Meeting the candidates |

Meeting the candidates

Steamboat City Council, School Board prospects discuss education

Steamboat Springs School Board candidate Rebecca Williams speaks at a forum hosted by First Impressions of Routt County on Wednesday afternoon. She is running against Sandra Sharp, middle. Wayne Lemley, left, is running unopposed for a seat on the School Board.
John F. Russell

— Candidates for the Steamboat Springs City Council and School Board started to distinguish themselves from one another Wednesday at a candidate forum hosted by First Impressions of Routt County.

Candidates kicked off the forum by talking about the importance of early childhood education in Routt County, but their discussions quickly pivoted toward school funding, affordable housing and the effects of oil and gas exploration when audience members asked questions.

School Board candidates Wayne Lemley, Sandra Sharp and Rebecca Williams and City Council candidates Rich Levy, Scott Myller, Sonja Macys, Dave Moloney, John Fielding and Daryl Levin attended the forum at the Routt County Courthouse. City Council candidates Bart Kounovsky and Kevin Kaminski and School Board candidate Robin Crossan did not attend the forum.

Audience member Catherine Carson asked the candidates whether they support Proposition 103, a ballot initiative that would raise the state’s sales and income taxes to increase funding for public schools. District 3 council candidates Macys and Moloney had different opinions about the tax hike, which would raise an estimated $532 million for Colorado schools in its first year of passage.

“I do not support it because I don’t think it will accomplish the desired effect of increasing revenue for education,” Moloney said. “The economy is so strained right now, and this would raise income taxes on every single person in this room.”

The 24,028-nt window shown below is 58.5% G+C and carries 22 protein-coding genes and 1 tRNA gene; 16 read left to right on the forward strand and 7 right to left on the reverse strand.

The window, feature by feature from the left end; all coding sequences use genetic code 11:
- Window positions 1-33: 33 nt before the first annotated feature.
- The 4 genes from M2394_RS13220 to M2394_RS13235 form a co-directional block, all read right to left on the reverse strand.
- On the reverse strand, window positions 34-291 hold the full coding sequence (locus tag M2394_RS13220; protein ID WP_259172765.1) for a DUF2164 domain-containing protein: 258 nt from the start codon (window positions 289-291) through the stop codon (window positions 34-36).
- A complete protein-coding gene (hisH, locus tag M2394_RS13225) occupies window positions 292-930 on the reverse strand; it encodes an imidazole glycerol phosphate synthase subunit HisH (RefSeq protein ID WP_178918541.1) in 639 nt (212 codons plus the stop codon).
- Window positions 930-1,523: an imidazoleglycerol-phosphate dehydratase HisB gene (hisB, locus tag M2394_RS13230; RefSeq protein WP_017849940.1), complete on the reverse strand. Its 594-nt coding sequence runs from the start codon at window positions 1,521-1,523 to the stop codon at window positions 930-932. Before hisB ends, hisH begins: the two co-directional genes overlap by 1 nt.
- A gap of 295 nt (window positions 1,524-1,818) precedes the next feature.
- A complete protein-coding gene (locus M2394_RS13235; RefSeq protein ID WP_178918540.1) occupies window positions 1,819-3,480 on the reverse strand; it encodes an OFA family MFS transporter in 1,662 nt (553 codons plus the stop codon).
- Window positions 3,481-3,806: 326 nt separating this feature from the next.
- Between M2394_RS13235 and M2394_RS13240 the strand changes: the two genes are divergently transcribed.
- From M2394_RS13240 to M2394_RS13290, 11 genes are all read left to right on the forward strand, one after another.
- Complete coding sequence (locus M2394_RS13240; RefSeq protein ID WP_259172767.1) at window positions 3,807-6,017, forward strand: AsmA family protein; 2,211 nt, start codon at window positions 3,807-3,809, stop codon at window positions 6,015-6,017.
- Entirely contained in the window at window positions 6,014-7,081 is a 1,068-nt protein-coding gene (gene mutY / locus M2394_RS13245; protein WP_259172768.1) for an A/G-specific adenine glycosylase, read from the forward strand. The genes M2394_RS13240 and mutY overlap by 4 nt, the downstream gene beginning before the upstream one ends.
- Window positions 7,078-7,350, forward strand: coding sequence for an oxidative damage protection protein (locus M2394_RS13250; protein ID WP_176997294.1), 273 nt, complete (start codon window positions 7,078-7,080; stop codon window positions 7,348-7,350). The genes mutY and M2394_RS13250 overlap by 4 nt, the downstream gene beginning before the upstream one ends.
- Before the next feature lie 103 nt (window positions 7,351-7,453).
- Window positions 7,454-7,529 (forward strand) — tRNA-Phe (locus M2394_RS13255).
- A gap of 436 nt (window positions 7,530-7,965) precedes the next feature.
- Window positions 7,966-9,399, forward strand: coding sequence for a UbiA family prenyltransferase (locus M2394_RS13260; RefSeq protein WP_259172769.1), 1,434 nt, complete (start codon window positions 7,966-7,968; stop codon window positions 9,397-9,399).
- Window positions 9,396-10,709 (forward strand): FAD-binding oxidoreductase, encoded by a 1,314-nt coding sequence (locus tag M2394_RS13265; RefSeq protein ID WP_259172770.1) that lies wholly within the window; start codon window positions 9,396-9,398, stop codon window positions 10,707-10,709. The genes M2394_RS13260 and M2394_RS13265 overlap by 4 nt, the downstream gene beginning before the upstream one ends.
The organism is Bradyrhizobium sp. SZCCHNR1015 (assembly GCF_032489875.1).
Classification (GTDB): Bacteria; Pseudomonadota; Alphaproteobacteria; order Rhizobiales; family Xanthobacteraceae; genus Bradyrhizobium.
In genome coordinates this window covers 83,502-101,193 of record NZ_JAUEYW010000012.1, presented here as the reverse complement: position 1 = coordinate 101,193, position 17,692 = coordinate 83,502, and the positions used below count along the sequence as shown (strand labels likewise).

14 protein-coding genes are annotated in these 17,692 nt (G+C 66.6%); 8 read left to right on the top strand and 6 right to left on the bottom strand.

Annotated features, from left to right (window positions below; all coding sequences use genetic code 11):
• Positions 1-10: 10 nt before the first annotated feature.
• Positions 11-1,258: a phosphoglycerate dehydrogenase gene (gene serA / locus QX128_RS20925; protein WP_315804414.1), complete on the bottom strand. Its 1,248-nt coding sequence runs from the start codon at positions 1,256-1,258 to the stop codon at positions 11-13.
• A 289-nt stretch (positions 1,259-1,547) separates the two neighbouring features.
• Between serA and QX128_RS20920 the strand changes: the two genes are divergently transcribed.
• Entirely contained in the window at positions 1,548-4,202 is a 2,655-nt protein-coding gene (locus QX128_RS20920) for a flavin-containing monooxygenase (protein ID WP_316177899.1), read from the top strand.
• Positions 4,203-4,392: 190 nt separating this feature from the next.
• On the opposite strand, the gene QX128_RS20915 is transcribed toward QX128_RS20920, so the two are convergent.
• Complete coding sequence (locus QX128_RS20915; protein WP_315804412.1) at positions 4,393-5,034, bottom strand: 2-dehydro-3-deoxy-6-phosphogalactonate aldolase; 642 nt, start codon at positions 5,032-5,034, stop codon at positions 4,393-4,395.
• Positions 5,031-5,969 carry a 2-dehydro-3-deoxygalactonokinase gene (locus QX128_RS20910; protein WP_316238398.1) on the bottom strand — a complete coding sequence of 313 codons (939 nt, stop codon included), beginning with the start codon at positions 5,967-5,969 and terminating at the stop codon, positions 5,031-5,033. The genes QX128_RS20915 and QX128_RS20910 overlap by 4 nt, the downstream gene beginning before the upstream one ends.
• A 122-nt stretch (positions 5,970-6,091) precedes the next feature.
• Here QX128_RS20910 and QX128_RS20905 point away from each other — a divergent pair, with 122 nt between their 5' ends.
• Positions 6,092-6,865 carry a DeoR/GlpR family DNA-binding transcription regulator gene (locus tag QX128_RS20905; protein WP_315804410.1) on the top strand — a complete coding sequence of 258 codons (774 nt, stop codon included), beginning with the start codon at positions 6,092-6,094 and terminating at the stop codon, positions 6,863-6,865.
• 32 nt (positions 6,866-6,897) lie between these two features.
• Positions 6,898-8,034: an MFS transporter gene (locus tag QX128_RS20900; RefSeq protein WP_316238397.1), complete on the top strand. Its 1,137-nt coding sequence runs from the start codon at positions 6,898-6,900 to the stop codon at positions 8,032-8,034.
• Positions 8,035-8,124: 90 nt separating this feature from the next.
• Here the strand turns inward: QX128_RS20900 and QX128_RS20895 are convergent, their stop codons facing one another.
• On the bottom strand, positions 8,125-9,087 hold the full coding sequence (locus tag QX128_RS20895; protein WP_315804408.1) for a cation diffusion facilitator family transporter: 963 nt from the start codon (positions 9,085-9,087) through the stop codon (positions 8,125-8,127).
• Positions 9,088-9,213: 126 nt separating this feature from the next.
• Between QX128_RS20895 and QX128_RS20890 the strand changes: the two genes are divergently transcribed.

Macys said that she supported the tax increase.

“Our community has shown great support for education, and I think this is something our schools need,” she said.

School Board District 5 candidates Sharp and Williams said they still weren’t ready to endorse or oppose the tax increase.

“Our schools need more revenue. … But my concern is that there is no guarantee the money is coming to our schools here,” Williams said.

Sharp, an adjunct professor at Colorado Mountain College, said she also has concerns about how the money would be distributed.

“It’s definitely not a perfect proposition, but it’s the one we have, and it’s the one we will vote on,” she said. Sharp and Williams said they would take a position next month after they’ve researched the ballot initiative.

Hope Cook, a prenatal nurse at the Northwest Colorado Visiting Nurse Association, asked City Council candidates how they would address housing needs for oil and gas workers who would come with an potential oil and gas boom in Routt County.

Levy stressed the need for more affordable housing and said that he disagreed with the current City Council’s decision to scale back inclusionary zoning regulations, which mandate that developers set aside part of their developments for affordable housing, as well as linkage fees, which compensate the city for housing needs created by development. Myller, Levy’s opponent for the District 1 seat, said the restrictions were lifted to promote economic development and were detrimental to some businesses.

Before the forum, members of the First Impressions Early Childhood Council met to discuss Routt County’s need for additional early childhood education funding.

“We have the partnerships we need in place with the city the county and the school district, but funding remains a barrier for us as we try to give low-income families financial assistance to access child care and preschools,” First Impressions Director Stephanie Martin said.

Martin said that an average of 200 Routt County families each year receive a total of $205,000 in assistance from First Impressions for child care and preschool and that the funds are provided by the city of Steamboat Springs, Routt County and Routt County United Way.

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